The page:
“You can’t skip chapters, that’s not how life works. You have to read every line, meet every character. You won’t enjoy all of it. Hell, some chapters will make you cry for weeks. You will read things you don’t want to read, you will have moments when you don’t want the pages to end. But you have to keep going. Stories keep the world revolving. Live yours, don’t miss out.”Courtney Peppernell, “Pillow Thoughts II: Healing the Heart”
I was all packed and ready to go. As usual, I would take too much, but then I never really know how much I might need of something-or-other, so better to bring it along “just in case.” Which was going to mean taking two trips down to the underground garage in the morning, to my ten-year-old van that was poised to take its first long trip in two or three years. I would need the exercise anyway.
I had finished my shingles medication five days earlier and had been without pain ever since, mostly. I had the MapQuest directions printed out: each turn, highway number and mileage was circled in red. Half of the trip would be on familiar roads; the other half would be country roads that changed often (it seemed to me) and raised the specter of getting lost. (This fear is real. I have no geographical sense at all.) Never mind that I had a good GPS…it would want to take me north to the Twin Cities, and I don’t do the Twin Cities any more, at age 80. I need all the help I can get.
Besides, I love doing the country these days. It’s fall now, and the landscape is surely changing here and there. And I love farms. You don’t get that on a freeway.
I was excited to spend time with my “little sister” (8 years younger than I) and her husband at their lake place, 3-1/2 hours away. Now that I’m into writing memoir, I have so many questions to ask her about our years growing up together. I know that our memories will differ, but I am newly fascinated with how she saw life in our home as the last child who was only 13 when I married and moved far away.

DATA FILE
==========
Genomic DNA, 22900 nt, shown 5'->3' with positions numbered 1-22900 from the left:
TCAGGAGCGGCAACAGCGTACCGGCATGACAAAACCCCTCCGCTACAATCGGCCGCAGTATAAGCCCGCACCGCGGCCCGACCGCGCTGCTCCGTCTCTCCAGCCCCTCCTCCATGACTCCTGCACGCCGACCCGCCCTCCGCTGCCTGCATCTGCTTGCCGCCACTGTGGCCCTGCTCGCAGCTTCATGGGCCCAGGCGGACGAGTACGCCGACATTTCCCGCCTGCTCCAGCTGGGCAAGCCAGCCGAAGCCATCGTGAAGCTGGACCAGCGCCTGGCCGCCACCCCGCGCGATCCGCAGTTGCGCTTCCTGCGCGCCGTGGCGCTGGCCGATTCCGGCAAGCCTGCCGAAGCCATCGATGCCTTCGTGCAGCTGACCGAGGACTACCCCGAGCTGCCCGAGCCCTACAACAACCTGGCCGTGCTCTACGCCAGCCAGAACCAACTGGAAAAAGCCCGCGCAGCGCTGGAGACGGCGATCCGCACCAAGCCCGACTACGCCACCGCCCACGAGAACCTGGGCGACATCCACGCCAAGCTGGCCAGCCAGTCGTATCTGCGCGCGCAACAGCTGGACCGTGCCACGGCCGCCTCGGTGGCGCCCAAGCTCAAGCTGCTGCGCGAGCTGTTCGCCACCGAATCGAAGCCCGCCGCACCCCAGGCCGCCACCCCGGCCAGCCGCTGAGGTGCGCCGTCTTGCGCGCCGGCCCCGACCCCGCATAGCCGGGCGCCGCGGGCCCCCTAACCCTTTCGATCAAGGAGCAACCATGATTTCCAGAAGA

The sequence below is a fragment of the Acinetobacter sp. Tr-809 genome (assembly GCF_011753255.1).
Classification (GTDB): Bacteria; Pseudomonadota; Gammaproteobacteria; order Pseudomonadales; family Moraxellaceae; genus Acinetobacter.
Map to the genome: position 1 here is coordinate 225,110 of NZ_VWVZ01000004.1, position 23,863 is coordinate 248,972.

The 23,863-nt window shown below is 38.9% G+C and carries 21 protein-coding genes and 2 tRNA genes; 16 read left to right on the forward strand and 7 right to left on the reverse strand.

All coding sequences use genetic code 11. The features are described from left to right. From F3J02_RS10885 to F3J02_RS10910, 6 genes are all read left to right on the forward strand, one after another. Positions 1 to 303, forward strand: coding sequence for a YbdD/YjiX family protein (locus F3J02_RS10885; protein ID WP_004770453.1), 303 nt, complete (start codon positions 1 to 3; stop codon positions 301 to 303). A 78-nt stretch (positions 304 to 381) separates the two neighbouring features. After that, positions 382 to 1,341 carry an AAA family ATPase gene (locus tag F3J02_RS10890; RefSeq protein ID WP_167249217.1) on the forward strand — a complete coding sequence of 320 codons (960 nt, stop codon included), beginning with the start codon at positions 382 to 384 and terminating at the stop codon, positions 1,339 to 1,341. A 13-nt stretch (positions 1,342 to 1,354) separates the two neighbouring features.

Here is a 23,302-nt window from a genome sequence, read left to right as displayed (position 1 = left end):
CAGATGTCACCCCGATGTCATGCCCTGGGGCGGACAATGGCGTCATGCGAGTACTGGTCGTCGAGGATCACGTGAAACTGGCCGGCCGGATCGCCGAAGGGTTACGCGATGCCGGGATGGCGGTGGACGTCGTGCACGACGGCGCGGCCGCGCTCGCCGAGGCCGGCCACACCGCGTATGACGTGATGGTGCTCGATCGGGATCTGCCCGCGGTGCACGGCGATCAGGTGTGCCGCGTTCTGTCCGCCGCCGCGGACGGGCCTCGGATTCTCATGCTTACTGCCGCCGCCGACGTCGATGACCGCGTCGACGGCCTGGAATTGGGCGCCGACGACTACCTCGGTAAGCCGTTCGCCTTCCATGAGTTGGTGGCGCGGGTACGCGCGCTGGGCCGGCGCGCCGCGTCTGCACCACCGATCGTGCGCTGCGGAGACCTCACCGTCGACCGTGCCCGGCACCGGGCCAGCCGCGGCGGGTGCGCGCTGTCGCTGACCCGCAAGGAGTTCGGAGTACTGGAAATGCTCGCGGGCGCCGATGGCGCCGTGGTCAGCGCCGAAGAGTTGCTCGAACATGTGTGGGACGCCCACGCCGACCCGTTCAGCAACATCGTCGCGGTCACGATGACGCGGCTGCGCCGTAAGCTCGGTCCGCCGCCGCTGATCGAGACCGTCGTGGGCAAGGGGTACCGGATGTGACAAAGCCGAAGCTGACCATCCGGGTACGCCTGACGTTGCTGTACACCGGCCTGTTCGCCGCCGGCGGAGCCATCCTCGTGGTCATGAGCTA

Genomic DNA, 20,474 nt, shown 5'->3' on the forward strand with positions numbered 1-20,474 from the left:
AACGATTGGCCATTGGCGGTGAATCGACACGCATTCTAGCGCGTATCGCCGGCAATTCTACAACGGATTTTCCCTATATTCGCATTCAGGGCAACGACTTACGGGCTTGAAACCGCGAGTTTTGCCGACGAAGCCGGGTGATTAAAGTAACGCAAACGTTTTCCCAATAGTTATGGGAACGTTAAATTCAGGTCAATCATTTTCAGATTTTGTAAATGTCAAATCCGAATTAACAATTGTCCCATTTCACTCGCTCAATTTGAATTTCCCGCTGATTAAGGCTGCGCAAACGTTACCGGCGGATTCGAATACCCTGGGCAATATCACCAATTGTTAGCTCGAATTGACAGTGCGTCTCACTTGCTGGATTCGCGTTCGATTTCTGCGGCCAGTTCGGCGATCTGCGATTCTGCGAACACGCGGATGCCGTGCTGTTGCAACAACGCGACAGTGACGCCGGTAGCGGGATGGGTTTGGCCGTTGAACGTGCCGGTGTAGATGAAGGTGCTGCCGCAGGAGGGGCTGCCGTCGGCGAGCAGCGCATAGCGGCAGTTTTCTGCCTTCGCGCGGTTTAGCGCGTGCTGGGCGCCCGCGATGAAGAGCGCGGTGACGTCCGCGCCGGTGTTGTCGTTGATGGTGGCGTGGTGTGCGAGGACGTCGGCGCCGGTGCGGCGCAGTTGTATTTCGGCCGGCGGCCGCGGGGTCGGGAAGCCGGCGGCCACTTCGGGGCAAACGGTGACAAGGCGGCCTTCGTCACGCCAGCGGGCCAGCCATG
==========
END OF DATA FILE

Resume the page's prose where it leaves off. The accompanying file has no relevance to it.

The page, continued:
We three sisters, in our younger adult years, would sit up until 2:00 in the morning when we were together at Christmas or at the lake, sharing memories. We were lucky to have wonderful parents and extended family. This visit was now going be a time to have some of that reminiscing that we elders find so natural. To tell the stories again.
I was, however, awakened in the middle of the night with returned shingles pain. I reluctantly took 2 ibuprofen and tried to get back to sleep. I now knew that I had not, in fact, escaped the Posthepatic Neuralgia (PHN) that can afflict shingles sufferers for 1-3 months after the shingles have gone away, and which can last the rest of their lives. This was not the chapter of my life that I had planned! It was one that I had feared.
I got two hours of sleep that night, so driving 3-1/2 hours was out of the question. I also didn’t know how the pain factor was going to play out in this as-yet-unfinished chapter. So I reluctantly postponed my visit until next week. I don’t know if it was fear or caution that led me to do that. But the decision was definite.
I had been ready to read those pages that I didn’t want to end. And I got the ones I didn’t want to read. This would have sent me into a fit of melancholy a year ago. But with the year that has gone by – with pandemic, cancer and shingles – this is but a moment. I’ll learn how to manage my PHN, if that’s what it is, and make this trip soon. I will “keep going.” I do not want to “miss out.”
Who knows? Maybe the delay will bring me there to the Northern waters and sunsets, the family and memories and laughter and good food, at just the right time. Life has a way of doing that…meeting our delayed dreams with a different opportunity than we might have expected.
Sometimes a chapter of waiting becomes the crucible for some gift that is yet to come. And becomes its own story. It’s what we sometimes call “grace.”
And I’m okay with that.